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SPME Fundamentals: Don’t forget the salt for HS VOCs!

  • Jason S. Herrington
  • #VOC
  • #Method Optimization
  • #SPME
  • #Blogs
  • #GC
  • #Injection Techniques
  • #Solid-Phase Microextraction (SPME)
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  • #Sample Preparation & Air Sampling
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Long story short: We were comparing head space (HS)-SPME data with some colleagues, when they asked us “how are we using a 4 minute extraction time on our brewed coffee, when they need 10 minutes to achieve comparable results?” I told you coffee was on the horizon in my last blog. After comparing the 12 or so HS-SPME extraction and desorption parameters from our method and our colleagues' method, we could not find anything very divergent. Of course, you know where this story goes based on the title of the blog… Our colleagues were not adding salt to their HS samples. In fact, they were surprised to hear that we were doing this.

Why would we add salt to our HS-SPME samples? It does not matter if we are using HS-Syringe or HS-SPME; the addition of salt to the sample matrix (coffee in this example) will often lower the partitioning coefficient (K) for some target analytes, in particular polars. So, for all of the HS-SPME samples we run, we add sodium chloride. How much salt? Several articles have indicated ~20 – 30% wt/wt salt is optimum [1], but of course you should determine the optimum amount for your particular application.

In an attempt to show our colleagues the power of salt, we analyzed the headspace of brewed coffee samples with and without NaCl, all other variables being equal. We added 30% wt/wt NaCl to 10 mL to achieve saturation, which would help ensure consistency across samples. In addition, all samples were incubated (2 min) and extracted (various times) with a shaker speed of 250 rpm (with and without salt); but we threw in a wild card of 1000 rpm. The results of all this may be found in the following figure:

As you saw in the previous teaser, we observed numerous VOCs in the HS of brewed coffee; however, more on this in a future blog. For today, we are looking 2-furanmethanol, which has been shown to be an excellent differentiator between coffee bean roasts [2]. Here are the take-away messages:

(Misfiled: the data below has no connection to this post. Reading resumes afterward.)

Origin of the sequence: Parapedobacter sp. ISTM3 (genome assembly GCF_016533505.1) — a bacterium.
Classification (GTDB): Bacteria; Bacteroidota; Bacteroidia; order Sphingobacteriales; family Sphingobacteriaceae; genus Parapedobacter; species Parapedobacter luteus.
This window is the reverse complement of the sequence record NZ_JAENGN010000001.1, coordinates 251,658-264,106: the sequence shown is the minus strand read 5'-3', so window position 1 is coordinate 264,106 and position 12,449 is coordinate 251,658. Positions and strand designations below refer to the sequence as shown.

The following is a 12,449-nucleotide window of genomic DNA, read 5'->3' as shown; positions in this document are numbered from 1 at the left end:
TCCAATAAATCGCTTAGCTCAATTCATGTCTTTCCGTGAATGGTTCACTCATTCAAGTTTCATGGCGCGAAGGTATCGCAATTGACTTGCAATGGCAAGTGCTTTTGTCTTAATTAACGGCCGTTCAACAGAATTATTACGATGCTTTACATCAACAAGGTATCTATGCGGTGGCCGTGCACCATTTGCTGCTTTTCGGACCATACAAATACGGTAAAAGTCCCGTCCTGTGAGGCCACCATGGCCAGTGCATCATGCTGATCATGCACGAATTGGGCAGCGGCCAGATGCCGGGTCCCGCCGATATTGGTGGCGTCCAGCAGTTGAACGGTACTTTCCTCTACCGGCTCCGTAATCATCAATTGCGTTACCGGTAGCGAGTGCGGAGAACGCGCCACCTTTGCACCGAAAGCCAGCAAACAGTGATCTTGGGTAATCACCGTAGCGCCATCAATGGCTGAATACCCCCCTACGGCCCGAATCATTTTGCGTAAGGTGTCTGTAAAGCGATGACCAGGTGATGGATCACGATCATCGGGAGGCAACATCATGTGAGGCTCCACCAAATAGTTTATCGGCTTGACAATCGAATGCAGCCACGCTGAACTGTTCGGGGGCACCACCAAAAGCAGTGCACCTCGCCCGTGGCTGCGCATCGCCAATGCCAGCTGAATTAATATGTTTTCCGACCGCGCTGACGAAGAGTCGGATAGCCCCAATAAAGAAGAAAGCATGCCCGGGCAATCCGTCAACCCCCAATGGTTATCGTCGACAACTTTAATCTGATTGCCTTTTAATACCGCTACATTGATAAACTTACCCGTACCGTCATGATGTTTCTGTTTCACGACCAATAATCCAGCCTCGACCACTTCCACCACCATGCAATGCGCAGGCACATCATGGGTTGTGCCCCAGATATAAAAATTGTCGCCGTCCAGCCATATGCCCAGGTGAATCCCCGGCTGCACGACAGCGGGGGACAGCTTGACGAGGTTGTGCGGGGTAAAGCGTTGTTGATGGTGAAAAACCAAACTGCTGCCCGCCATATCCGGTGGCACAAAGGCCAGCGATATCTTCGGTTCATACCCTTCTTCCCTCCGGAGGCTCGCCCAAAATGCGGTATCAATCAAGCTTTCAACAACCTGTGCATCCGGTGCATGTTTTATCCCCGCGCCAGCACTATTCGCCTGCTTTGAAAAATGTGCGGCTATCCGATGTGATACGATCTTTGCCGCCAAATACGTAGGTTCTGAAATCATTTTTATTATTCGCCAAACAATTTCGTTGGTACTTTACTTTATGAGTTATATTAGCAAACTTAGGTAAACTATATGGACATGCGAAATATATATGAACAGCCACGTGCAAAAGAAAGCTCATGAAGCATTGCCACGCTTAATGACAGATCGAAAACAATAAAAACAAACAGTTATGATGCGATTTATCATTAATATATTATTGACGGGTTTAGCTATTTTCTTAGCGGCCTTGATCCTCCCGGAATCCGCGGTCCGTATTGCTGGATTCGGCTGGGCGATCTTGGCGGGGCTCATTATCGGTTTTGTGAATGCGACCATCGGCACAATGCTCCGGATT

1. As you may see by the red trace, using a shaker speed of 250 rpm on samples with no salt correlates to 2-Furanmethanol (and other VOCs not shown) not reaching equilibrium until perhaps 960 seconds. I say perhaps, because it is hard to say when equilibrium was reached, as we did not extract longer.
  2. You will also see by the green trace, using a shaker speed of 1000 rpm on samples with no salt indicates equilibrium was reached at 480 seconds.
  3. Finally, the purple trace, using a shaker speed of 250 rpm on samples with salt clearly shows equilibrium was achieved at 240 seconds and the overall response was higher than the other two scenarios

Hopefully it is clear why our colleagues were extracting for 10 minutes and still not able to achieve what we observed in 4 min extractions (it was clear to them). It was all about the salt! Now, you could say something like “weighing out salt is time consuming, messy, and the juice is not worth the squeeze.”  To which I would say “stay tuned for our Life Hack on Weighing Out Salt for HS Samples in an up-coming blog.”  Till next time…


  1. S. W. Myung, H. K. Min, S. Kim, M. Kim, J. B. Cho and T. J. Kim, "Determination of amphetamine, methamphetamine and dimethamphetamine in hman urine by solid-phase microextraction (SPME)-gas chromatography/mass spectrometry," J Chromatogr B Biomed Sci Appl, vol. 716, no. 1-2, pp. 359-65, 1998.
  2. C. I. I. Rodrigues, C. M. Hanson and J. M. F. Nogueira, "Coffees and Industrial Blends Aroma Profile Discrimination According to the Chromatic Value," Coffee Science, pp. 167-176, 2012.


Tue, Dec 03, 2019

Hi Jason, For the green line in the graph, is it a general observation that a high speed shake with no salt(e.g. the green line here) results in progressively decreasing sensitivity after reaching the max(and never reaching a plateau equilibrium)??